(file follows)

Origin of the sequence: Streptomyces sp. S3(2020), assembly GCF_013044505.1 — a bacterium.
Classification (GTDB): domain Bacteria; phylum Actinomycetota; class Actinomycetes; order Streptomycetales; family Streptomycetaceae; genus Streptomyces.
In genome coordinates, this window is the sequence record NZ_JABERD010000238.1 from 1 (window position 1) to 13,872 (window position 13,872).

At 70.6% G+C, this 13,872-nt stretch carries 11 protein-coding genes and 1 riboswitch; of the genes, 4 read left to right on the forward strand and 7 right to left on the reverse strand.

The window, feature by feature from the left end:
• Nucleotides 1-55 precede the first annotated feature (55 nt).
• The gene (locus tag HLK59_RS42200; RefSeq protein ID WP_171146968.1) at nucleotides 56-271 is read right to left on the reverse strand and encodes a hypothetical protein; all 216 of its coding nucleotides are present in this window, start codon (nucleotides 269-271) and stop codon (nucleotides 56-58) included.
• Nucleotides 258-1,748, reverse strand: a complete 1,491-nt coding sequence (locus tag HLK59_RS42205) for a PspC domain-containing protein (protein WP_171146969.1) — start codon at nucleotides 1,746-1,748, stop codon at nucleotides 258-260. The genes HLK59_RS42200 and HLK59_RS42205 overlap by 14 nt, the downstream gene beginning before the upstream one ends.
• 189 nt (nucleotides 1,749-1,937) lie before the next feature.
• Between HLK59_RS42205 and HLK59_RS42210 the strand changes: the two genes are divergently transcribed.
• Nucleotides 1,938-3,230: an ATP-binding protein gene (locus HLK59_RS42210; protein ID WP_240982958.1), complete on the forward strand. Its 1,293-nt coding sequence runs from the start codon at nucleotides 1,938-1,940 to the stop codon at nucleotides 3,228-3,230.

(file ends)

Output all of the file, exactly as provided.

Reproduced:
Origin of the sequence: Streptomyces sp. S3(2020), assembly GCF_013044505.1 — a bacterium.
Classification (GTDB): domain Bacteria; phylum Actinomycetota; class Actinomycetes; order Streptomycetales; family Streptomycetaceae; genus Streptomyces.
In genome coordinates, this window is the sequence record NZ_JABERD010000238.1 from 1 (window position 1) to 13,872 (window position 13,872).

At 70.6% G+C, this 13,872-nt stretch carries 11 protein-coding genes and 1 riboswitch; of the genes, 4 read left to right on the forward strand and 7 right to left on the reverse strand.

The window, feature by feature from the left end:
• Nucleotides 1-55 precede the first annotated feature (55 nt).
• The gene (locus tag HLK59_RS42200; RefSeq protein ID WP_171146968.1) at nucleotides 56-271 is read right to left on the reverse strand and encodes a hypothetical protein; all 216 of its coding nucleotides are present in this window, start codon (nucleotides 269-271) and stop codon (nucleotides 56-58) included.
• Nucleotides 258-1,748, reverse strand: a complete 1,491-nt coding sequence (locus tag HLK59_RS42205) for a PspC domain-containing protein (protein WP_171146969.1) — start codon at nucleotides 1,746-1,748, stop codon at nucleotides 258-260. The genes HLK59_RS42200 and HLK59_RS42205 overlap by 14 nt, the downstream gene beginning before the upstream one ends.
• 189 nt (nucleotides 1,749-1,937) lie before the next feature.
• Between HLK59_RS42205 and HLK59_RS42210 the strand changes: the two genes are divergently transcribed.
• Nucleotides 1,938-3,230: an ATP-binding protein gene (locus HLK59_RS42210; protein ID WP_240982958.1), complete on the forward strand. Its 1,293-nt coding sequence runs from the start codon at nucleotides 1,938-1,940 to the stop codon at nucleotides 3,228-3,230.